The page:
Tuesday, November 1, 2016

The Rosie Project

  by Graeme Simsion
Simon & Schuster 2013
295 pages     Fiction

Think Sheldon Cooper and the Big Bang Theory. This first novel by Aussie Graeme Simsion is a total winner. I loved every minute of it.

Don Tillman is a geneticist and a university professor, and he is definitely on the Autism spectrum. His best, and only, friends are Claudia and Gene—Gene being another professor and a terrible philanderer. Claudia is a psychologist and understands Don and his foibles. Don is an extremely appealing character with a developmental disorder but the same needs as everyone else. The only problem is that he doesn't know what he needs. His life is totally ordered, from the meals that he eats to the number of steps he takes every day. He has trouble being touched, and is not sure when he has made a joke. He learns everything he thinks he needs to know from books or websites—including learning how to dance and have sex.

When Don decides he needs a wife, he treats the issue like the researcher he is—he develops a questionnaire, a highly personalized psychometric questionnaire. He distributes his questionnaire to a variety of sources, but he is having trouble finding anyone who meets his specific needs. Then his friend Gene sends Rosie to meet him. Rosie is the exact opposite of what Don thinks he is seeking. She is messy, late, scattered, but Don begins to feel things he can't understand. She interrupts his ordered life.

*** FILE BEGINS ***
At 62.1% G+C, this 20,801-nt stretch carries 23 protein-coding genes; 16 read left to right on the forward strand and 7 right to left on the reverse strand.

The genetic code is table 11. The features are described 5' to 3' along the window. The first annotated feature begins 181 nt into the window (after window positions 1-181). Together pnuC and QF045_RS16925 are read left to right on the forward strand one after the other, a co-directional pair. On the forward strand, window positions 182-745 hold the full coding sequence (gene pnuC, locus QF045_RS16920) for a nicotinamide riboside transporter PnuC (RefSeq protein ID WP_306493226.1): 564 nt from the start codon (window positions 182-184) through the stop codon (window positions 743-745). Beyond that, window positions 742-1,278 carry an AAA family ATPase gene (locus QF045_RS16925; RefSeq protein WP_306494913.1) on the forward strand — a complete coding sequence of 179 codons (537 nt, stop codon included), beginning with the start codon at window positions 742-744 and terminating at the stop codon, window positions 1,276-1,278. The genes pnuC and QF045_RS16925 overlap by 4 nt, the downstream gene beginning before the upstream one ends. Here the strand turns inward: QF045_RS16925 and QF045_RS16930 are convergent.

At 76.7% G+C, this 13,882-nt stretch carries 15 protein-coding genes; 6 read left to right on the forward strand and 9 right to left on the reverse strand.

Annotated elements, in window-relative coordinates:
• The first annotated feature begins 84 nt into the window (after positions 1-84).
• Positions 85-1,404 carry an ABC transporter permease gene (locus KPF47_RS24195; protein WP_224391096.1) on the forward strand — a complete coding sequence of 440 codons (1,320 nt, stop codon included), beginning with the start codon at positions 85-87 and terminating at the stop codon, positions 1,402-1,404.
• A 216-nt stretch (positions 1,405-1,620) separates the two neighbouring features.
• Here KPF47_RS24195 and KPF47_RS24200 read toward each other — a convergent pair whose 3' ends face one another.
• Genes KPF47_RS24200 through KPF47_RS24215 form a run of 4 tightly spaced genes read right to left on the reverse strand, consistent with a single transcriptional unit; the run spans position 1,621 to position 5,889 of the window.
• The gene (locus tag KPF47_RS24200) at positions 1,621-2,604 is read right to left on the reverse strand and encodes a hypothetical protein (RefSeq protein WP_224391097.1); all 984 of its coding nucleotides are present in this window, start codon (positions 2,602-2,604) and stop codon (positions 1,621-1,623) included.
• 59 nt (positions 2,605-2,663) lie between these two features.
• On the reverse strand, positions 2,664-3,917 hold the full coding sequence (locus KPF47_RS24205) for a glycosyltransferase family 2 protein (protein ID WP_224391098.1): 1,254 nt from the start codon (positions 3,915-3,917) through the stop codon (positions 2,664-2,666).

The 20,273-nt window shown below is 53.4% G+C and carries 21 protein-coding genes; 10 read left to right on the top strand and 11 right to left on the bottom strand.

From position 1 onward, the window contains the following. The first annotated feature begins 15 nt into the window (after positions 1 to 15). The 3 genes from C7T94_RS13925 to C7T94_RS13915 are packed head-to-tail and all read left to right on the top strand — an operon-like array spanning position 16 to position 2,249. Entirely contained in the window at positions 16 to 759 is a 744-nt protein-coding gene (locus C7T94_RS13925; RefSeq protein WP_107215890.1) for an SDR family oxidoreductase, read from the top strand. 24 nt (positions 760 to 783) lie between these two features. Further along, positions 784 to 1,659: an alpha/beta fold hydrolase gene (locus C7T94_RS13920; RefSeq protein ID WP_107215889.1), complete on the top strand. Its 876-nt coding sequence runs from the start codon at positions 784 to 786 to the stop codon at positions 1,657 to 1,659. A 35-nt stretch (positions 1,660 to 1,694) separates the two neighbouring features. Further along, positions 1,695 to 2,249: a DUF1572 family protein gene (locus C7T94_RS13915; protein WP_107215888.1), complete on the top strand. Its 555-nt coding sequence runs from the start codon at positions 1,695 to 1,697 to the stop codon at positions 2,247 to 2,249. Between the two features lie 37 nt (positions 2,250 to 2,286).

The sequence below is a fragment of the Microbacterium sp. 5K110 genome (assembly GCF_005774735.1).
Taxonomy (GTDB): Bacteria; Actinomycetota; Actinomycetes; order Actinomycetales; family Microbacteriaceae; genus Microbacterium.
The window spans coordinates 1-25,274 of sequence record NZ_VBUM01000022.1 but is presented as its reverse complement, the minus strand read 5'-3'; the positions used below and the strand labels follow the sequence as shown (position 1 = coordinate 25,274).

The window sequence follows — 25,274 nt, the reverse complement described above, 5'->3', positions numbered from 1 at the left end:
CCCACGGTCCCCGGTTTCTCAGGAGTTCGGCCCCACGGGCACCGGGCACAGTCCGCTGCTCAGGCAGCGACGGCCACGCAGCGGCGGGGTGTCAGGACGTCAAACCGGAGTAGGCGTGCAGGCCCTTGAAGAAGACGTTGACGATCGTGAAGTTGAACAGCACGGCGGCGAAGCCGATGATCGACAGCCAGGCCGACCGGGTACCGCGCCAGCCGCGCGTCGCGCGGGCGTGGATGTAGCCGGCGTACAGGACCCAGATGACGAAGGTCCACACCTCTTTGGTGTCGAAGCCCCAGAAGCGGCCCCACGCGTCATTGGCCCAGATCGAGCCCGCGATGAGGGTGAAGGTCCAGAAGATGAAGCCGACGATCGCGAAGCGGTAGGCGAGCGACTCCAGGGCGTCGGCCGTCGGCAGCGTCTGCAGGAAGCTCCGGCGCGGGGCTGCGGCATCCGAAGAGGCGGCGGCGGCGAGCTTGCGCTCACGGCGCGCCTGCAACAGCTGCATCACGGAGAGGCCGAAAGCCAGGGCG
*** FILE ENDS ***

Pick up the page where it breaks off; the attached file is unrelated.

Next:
On the other hand, Rosie needs Don's expertise. She has never known who her father is, but as a geneticist, Don can help her. Together, they devise a plan to get DNA from a variety of men, all of whom were in her dead mother's medical school graduating class, one of whom Rosie thinks must be her father. This subplot stretches throughout the entire book. Their adventures gathering DNA evidence are very funny. Of course, like all romantic comedies, the book ends well, and Don and Rosie live happily ever after.

The reviewer in the New York Times said, “'The Rosie Project' is the kind of Panglossian comedy in which everything is foreordained to work out for the best. That’s not a genre that can be dismissed entirely — at least not without sacrificing P. G. Wodehouse, which no one should be prepared to do — but it’s one that doesn’t comfortably accommodate things like autism spectrum disorders."

The Rosie Project is a quick, delightful read. Reader's compare it with Curious Incident of the Dog in the Nighttime, but I believe that Mark Haddon's book takes a deeper look into life on the autism spectrum. There is a follow up book to The Rosie Project called The Rosie Effect in which the relationship between Don and Rosie moves to the next level.   

When I finished reading it, I gave it to my step-daughter who read it in one sitting on a plane ride. It's that kind of book. This posting about The Rosie Project is brief because I gave the book away before I wrote the review. It was our October book for book club, and everyone really enjoyed reading it.

No comments: